• Varian 400 MHz NMR
• Thermo Fisher LC-MS
• Waters Breeze HPLC
• Perkin-Elmer Frontier FT-IR Spectrometer
• Cary 50Bio UV-Vis Spectrophotometer
• Cary Eclipse Spectrofluorometer
• Varian Atomic Absorption Spectrometer
• Metrohm Ion Chromatograph
• Buck Scientific Gas Chromatographs
Careers in Chemistry and Biochemistry
Getting a job in chemistry
The employment world for chemists can be divided into four main sectors: industry, government, academia, and entrepreneurship.
Industry job areas:
• Quality Control/Regulatory
• Research & Development
Government job areas:
• Law and Policy
• Military and Law Enforcement
• Environment and Health
Academic job areas:
• Higher Education
• High School
Planning for graduate work in chemistry
MAJOR IN FOOD SCIENCE
What is Food Science and Technology?
"Food science draws from many disciplines such as biology, chemical engineering, and biochemistry in an attempt to better understand food processes and ultimately improve food products for the general public. As the stewards of the field, food scientists study the physical, microbiological, and chemical makeup of food. By applying their findings, they are responsible for developing the safe, nutritious foods and innovative packaging that line supermarket shelves everywhere.
"The food you consume on a daily basis is the result of extensive food research, a systematic investigation into a variety of foods’ properties and compositions. After the initial stages of research and development comes the mass production of food products using principles of food technology. All of these interrelated fields contribute to the food industry – the largest manufacturing industry in the United States."
—from the website of the Institute of Food Technologists
Food Science Concentrations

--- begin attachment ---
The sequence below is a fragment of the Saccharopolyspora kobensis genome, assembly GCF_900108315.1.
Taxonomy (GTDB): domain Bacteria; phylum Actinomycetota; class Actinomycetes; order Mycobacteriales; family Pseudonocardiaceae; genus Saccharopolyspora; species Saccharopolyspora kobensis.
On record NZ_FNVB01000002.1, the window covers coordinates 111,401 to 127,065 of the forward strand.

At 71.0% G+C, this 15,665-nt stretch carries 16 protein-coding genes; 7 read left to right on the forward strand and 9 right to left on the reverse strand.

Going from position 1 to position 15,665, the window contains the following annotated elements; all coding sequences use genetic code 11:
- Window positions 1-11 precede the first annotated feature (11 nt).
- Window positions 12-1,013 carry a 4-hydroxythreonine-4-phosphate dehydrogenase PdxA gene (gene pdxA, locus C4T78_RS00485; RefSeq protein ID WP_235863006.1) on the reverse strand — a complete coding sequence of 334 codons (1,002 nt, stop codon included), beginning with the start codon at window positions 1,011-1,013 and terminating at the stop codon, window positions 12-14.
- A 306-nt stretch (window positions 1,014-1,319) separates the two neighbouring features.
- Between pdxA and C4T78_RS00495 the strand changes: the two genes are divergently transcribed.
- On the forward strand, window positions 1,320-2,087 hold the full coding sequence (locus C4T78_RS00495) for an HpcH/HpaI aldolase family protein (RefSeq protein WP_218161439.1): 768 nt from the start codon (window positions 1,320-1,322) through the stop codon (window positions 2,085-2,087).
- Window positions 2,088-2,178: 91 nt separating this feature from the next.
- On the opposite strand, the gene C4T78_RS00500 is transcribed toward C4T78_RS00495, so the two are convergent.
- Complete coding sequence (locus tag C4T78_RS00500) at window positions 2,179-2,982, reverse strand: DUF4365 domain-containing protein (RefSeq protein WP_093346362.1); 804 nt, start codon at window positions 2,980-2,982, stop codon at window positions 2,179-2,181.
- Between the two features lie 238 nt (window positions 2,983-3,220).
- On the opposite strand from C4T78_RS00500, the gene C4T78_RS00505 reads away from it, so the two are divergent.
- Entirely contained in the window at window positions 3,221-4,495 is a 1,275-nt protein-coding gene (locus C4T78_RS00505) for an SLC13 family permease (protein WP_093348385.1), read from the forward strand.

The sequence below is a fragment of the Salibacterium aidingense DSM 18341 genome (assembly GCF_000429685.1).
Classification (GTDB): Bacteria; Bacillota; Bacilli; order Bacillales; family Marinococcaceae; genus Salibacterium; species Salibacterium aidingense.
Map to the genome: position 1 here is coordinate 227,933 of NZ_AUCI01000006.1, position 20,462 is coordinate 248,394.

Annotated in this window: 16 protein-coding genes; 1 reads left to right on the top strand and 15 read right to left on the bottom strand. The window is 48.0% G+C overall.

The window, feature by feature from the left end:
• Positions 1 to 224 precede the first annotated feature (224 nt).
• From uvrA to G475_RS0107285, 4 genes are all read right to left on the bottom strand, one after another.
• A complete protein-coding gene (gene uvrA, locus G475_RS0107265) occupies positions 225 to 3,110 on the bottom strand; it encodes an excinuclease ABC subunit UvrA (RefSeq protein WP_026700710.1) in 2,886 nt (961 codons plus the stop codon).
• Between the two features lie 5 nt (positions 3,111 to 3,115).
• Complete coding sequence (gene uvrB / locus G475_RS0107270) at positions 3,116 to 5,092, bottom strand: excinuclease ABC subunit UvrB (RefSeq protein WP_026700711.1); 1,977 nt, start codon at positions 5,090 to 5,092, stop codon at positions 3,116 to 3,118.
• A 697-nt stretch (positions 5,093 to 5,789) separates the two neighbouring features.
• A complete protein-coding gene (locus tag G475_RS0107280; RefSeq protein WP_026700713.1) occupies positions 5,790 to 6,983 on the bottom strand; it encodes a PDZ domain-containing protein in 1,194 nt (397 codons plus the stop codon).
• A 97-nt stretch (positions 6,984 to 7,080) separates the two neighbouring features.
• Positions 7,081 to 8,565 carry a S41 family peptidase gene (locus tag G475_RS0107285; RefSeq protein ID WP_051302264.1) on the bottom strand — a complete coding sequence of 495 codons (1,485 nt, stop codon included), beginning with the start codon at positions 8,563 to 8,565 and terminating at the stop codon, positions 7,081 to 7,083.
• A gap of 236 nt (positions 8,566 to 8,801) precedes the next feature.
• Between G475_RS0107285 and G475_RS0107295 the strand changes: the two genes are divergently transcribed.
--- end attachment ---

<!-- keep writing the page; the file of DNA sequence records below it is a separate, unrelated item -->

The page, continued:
The Department offers two different concentrations in the Food Science major: Applied Food Science, and Food Science and Technology. The two concentrations share a core curriculum that consists of two years of chemistry, two years of food science, one year of biology, one semester of biochemistry, and one semester of statistics.
Beyond the core curriculum, the Applied Food Science Concentration also requires one mathematics course, an introductory physics course, and a minor in biology, business, or nutrition. Additional requirements for the Food Science and Technology Concentration include one year of calculus, one year of physics, one or two semesters of physical chemistry, and a semester of human nutrition science.
Program Learning Objectives
1. Communicate complex technical information relevant to the discipline.
2. Apply complex concepts relevant to the processing of food products.
3. Evaluate the chemical interactions of nutrients and food additives and their effects on food products.
4. Formulate methods to analyze nutrients and food additives in food products.
5. Identify major safety hazards related to food products.
Facilities and Equipment
The Department has several food science teaching labs, a well-equipped food science pilot plant, and several dedicated research labs. Food science equipment and instrumentation include the following:
• Spray dryer
• Bench-scale extruder
• HTST pasteurizer
• Freeze dryer
• Texture analyzer
Job Outlook for Food Science Majors
Food scientists at work
The employment world for food scientists can be divided into several sectors:
• Food Health and Nutrition
• Food Processing and Packaging
• Food Safety and Defense
• Public Policy and Regulations
• Product Development and Ingredient Innovations
The food industry is relatively sheltered from economic volatility, since people always need to eat. Graduates from the Food Science program have an excellent record of job placement with a starting salary range between $38,000 - $48,000. They may also go on to graduate school to obtain a masters degree and/or doctorate.